Faces of Rutgers-Newark: Ronald K. Chen
Most people know Ronald K. Chen as vice dean, clinical professor of law, and Judge Leonard I. Garth Scholar at the Rutgers School of Law—Newark where he teaches courses on contracts, federal courts, mass media law, and church-state relations. Others are aware of his service for four years as the Public Advocate of New Jersey where he provided advocacy for a number of constituencies and represented the public interest in various legal proceedings. But there is a whole other world of individuals that do not associate Chen with teaching law courses or handling law-related matters. For this group, when they think of Ron Chen, they think of rowing.
Rowing (or crew) is one of the oldest competitions of the Olympics. Like all other sports, it takes skill, intense training, and physical stamina. It is a team sport that requires tremendous group coordination and effort and a strong work ethic. It comes as no surprise, therefore, that Chen would be attracted to the sport. He has been an active participant in rowing since his prep school days at Phillips Exeter Academy in New Hampshire and his devotion to rowing continued throughout his undergraduate years at Dartmouth College through his years as a Rutgers law student and up to the present.
Chen currently serves as a member of the Board of Directors of the United States Rowing Association, umpire and Masters Commission member of Fédération Internationale des Sociétés d’Aviron (International Rowing Federation) or FISA, and umpire of the home races on the Raritan River of Rutgers University’s rowing team.
“I’ve been serving as a Rutgers umpire for nearly 30 years,” comments Chen. “It’s my way of giving back to the university. I’ll gladly referee races on the Passaic River whenever Rutgers-Newark establishes its own rowing team,” Chen jokes.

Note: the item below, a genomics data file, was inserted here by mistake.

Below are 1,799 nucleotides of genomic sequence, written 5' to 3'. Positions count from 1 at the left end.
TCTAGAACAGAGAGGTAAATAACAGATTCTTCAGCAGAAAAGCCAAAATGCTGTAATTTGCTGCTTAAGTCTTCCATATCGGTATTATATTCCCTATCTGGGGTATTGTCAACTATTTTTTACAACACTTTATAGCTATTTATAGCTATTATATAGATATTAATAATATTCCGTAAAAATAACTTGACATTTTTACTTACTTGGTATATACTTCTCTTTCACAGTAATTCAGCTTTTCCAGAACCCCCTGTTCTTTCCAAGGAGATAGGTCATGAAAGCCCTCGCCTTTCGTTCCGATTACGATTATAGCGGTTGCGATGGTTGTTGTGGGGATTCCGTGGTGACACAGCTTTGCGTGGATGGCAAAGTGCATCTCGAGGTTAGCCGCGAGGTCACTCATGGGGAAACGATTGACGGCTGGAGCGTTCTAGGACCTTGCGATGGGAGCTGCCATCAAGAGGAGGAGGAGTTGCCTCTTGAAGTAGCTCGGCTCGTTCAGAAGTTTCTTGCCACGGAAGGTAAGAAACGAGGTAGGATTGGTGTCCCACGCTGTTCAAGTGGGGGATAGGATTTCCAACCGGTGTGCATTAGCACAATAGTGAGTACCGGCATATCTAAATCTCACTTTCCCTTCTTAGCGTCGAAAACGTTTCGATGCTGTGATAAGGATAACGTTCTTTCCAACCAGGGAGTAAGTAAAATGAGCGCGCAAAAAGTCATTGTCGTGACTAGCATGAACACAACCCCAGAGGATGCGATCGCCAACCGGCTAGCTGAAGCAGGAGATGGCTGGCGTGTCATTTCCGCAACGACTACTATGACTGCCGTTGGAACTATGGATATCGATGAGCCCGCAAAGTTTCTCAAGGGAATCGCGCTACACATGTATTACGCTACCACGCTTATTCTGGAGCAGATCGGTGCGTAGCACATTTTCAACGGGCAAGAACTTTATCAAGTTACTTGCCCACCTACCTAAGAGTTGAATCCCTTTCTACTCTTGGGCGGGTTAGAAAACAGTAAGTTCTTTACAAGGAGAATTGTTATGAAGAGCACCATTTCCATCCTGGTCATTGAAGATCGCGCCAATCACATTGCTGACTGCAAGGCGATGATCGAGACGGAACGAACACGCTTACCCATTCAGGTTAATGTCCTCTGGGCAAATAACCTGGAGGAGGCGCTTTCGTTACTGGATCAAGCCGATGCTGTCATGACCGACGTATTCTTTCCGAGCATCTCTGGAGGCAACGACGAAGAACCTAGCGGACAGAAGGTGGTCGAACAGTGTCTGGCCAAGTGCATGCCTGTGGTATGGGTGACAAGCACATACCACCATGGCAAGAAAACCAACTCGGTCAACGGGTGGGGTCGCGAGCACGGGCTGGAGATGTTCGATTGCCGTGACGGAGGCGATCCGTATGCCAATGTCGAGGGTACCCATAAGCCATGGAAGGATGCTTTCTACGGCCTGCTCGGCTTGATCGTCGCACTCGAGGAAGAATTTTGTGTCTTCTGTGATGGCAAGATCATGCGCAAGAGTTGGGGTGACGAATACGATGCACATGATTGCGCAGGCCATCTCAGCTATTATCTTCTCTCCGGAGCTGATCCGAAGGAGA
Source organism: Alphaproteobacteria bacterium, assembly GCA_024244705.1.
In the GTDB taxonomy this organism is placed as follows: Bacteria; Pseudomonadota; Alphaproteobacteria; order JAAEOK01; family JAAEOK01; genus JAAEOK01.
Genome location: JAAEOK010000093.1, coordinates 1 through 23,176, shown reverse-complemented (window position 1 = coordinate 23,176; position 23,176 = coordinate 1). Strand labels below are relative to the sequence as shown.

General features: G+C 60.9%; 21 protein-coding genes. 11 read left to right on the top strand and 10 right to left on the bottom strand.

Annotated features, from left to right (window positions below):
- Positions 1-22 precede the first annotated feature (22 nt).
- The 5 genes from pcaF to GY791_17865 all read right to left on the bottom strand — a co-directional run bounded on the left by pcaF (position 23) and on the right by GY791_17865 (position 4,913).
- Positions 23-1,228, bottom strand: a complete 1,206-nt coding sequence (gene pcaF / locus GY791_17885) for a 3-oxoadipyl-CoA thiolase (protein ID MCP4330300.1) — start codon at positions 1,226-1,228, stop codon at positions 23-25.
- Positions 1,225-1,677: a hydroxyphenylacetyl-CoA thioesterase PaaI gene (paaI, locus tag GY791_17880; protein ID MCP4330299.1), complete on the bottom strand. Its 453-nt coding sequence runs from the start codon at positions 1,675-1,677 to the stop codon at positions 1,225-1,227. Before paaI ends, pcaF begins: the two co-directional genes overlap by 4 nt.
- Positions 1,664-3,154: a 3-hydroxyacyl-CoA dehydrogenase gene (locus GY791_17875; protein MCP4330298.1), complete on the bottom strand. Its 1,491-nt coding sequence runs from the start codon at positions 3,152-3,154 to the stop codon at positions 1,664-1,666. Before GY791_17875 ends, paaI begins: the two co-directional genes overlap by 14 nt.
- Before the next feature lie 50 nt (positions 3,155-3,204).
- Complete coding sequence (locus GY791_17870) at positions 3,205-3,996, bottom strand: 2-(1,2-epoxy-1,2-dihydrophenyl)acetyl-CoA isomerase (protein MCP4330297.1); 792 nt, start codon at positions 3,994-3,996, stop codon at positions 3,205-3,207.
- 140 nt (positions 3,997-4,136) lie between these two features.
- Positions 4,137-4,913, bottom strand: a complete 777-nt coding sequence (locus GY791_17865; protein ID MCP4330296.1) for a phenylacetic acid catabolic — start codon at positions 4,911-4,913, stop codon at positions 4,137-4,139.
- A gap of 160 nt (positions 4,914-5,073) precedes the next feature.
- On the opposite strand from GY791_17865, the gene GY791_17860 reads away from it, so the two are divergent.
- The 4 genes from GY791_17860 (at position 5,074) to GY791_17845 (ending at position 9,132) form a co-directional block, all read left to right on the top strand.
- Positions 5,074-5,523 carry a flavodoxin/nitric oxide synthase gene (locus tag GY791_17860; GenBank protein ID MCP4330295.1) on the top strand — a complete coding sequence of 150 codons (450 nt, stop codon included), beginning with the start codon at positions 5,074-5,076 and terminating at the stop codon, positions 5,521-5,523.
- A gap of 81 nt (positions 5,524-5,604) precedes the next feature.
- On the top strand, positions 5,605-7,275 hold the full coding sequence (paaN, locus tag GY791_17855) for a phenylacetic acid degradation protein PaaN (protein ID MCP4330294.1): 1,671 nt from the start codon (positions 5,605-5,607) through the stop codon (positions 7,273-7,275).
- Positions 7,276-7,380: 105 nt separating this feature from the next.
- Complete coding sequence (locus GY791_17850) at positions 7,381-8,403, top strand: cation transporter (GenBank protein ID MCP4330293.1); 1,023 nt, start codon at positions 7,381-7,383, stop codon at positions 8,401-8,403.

Chen brought to Rutgers his sense of teamwork honed over the years from crew. He is the ultimate Rutgers cheerleader and exudes tremendous school spirit. He graduated from Rutgers School of Law—Newark in 1983 and has been a member of the Rutgers law school faculty since 1987. He has served as the associate dean for academic affairs and the acting director of the Minority Student Program. With a passion and commitment for public service law, Chen’s focus areas include voters’ rights, affordable housing,
childhood lead poisoning prevention, deinstitutionalization of persons with developmental disabilities, and affordable energy for ratepayers.
From law and rowing Chen has ventured into dance … sort of. While serving as Public Advocate he was introduced to the Nai-Ni Chen Dance Company, which “fuse[s] the dynamic freedom of American modern dance with the grace and splendor of Asian art.” Chen now is a member of the company’s Board of Directors.